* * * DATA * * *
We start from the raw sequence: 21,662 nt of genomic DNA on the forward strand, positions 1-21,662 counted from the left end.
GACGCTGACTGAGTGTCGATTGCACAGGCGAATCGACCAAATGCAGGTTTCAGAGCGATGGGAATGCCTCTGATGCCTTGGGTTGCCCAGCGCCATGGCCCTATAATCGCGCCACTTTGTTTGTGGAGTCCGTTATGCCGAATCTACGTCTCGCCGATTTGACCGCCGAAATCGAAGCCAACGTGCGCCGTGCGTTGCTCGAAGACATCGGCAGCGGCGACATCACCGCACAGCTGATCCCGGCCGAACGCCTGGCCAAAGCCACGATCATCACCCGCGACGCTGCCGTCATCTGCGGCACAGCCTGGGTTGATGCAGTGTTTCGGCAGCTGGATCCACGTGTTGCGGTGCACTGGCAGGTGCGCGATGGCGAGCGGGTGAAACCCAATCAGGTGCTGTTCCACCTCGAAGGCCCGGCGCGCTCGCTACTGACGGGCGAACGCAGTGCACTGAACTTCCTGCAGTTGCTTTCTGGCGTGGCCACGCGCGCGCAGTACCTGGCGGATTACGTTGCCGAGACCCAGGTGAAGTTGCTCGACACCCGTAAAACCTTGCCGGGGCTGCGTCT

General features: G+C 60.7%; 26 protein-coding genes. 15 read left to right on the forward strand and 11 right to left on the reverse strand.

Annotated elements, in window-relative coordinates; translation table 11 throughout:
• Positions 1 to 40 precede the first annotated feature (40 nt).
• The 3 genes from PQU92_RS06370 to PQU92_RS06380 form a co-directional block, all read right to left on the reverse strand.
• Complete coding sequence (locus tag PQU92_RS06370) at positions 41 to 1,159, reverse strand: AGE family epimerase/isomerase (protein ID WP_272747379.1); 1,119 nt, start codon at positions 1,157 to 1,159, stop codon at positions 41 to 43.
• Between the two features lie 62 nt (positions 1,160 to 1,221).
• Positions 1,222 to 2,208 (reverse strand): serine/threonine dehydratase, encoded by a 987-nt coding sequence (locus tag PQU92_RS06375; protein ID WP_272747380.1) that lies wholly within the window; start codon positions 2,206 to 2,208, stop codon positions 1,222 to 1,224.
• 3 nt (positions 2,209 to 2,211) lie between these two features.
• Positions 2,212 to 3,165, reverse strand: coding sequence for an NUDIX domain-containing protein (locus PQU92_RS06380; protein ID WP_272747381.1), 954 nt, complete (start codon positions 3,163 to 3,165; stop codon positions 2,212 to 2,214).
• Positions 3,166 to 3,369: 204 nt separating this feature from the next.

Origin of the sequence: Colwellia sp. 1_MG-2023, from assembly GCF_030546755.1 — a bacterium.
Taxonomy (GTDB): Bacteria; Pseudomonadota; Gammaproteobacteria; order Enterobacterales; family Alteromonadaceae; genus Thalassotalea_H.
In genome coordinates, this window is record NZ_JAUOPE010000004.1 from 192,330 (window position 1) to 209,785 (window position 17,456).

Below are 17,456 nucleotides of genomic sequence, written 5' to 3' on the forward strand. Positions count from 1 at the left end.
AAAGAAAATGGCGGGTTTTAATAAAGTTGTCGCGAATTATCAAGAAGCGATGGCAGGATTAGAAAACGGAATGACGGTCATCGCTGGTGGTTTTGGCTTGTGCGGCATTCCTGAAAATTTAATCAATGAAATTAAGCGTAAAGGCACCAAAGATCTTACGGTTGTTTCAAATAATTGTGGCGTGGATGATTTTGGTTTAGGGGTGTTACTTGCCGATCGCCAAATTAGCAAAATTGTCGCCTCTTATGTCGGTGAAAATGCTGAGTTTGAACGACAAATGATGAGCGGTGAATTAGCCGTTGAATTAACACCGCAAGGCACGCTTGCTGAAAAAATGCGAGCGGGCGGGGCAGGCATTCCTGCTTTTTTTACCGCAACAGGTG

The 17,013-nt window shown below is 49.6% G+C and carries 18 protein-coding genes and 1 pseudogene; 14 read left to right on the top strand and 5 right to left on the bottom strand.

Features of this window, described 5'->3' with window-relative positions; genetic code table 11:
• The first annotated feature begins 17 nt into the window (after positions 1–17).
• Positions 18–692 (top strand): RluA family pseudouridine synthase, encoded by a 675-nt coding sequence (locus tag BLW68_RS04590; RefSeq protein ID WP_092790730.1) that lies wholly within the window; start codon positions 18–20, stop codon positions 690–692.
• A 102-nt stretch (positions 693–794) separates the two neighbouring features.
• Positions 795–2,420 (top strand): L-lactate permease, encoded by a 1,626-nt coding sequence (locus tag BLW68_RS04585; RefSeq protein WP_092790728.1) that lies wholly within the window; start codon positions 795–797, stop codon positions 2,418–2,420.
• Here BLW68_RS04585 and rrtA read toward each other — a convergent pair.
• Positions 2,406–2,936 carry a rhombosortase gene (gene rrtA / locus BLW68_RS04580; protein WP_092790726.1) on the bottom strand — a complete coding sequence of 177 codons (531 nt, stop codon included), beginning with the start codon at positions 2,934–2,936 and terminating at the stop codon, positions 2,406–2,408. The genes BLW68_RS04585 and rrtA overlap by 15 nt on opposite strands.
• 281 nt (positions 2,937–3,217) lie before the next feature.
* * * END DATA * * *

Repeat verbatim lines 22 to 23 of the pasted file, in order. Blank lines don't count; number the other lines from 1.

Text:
• A 102-nt stretch (positions 693–794) separates the two neighbouring features.
• Positions 795–2,420 (top strand): L-lactate permease, encoded by a 1,626-nt coding sequence (locus tag BLW68_RS04585; RefSeq protein WP_092790728.1) that lies wholly within the window; start codon positions 795–797, stop codon positions 2,418–2,420.